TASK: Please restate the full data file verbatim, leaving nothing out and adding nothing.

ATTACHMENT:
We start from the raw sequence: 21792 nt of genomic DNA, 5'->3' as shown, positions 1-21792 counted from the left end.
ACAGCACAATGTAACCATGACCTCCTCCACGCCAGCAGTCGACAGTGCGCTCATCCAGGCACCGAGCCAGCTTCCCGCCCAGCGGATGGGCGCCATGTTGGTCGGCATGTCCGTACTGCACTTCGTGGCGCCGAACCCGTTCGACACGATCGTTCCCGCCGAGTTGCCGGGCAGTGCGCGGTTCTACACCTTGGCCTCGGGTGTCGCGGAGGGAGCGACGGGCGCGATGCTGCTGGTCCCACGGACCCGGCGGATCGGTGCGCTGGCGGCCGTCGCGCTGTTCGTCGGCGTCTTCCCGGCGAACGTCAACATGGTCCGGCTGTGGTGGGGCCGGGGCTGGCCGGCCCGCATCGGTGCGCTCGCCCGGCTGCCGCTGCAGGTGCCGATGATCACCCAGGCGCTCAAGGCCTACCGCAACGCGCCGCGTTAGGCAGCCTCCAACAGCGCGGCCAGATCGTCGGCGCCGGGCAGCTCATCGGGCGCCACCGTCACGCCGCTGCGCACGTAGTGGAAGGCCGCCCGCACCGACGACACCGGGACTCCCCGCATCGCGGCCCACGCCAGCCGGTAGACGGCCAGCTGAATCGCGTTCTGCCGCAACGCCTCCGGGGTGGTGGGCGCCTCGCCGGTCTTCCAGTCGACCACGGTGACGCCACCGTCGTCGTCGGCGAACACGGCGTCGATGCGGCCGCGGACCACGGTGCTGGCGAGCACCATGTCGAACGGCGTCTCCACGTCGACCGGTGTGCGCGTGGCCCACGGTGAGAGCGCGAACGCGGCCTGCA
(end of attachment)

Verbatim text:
We start from the raw sequence: 21792 nt of genomic DNA, 5'->3' as shown, positions 1-21792 counted from the left end.
ACAGCACAATGTAACCATGACCTCCTCCACGCCAGCAGTCGACAGTGCGCTCATCCAGGCACCGAGCCAGCTTCCCGCCCAGCGGATGGGCGCCATGTTGGTCGGCATGTCCGTACTGCACTTCGTGGCGCCGAACCCGTTCGACACGATCGTTCCCGCCGAGTTGCCGGGCAGTGCGCGGTTCTACACCTTGGCCTCGGGTGTCGCGGAGGGAGCGACGGGCGCGATGCTGCTGGTCCCACGGACCCGGCGGATCGGTGCGCTGGCGGCCGTCGCGCTGTTCGTCGGCGTCTTCCCGGCGAACGTCAACATGGTCCGGCTGTGGTGGGGCCGGGGCTGGCCGGCCCGCATCGGTGCGCTCGCCCGGCTGCCGCTGCAGGTGCCGATGATCACCCAGGCGCTCAAGGCCTACCGCAACGCGCCGCGTTAGGCAGCCTCCAACAGCGCGGCCAGATCGTCGGCGCCGGGCAGCTCATCGGGCGCCACCGTCACGCCGCTGCGCACGTAGTGGAAGGCCGCCCGCACCGACGACACCGGGACTCCCCGCATCGCGGCCCACGCCAGCCGGTAGACGGCCAGCTGAATCGCGTTCTGCCGCAACGCCTCCGGGGTGGTGGGCGCCTCGCCGGTCTTCCAGTCGACCACGGTGACGCCACCGTCGTCGTCGGCGAACACGGCGTCGATGCGGCCGCGGACCACGGTGCTGGCGAGCACCATGTCGAACGGCGTCTCCACGTCGACCGGTGTGCGCGTGGCCCACGGTGAGAGCGCGAACGCGGCCTGCA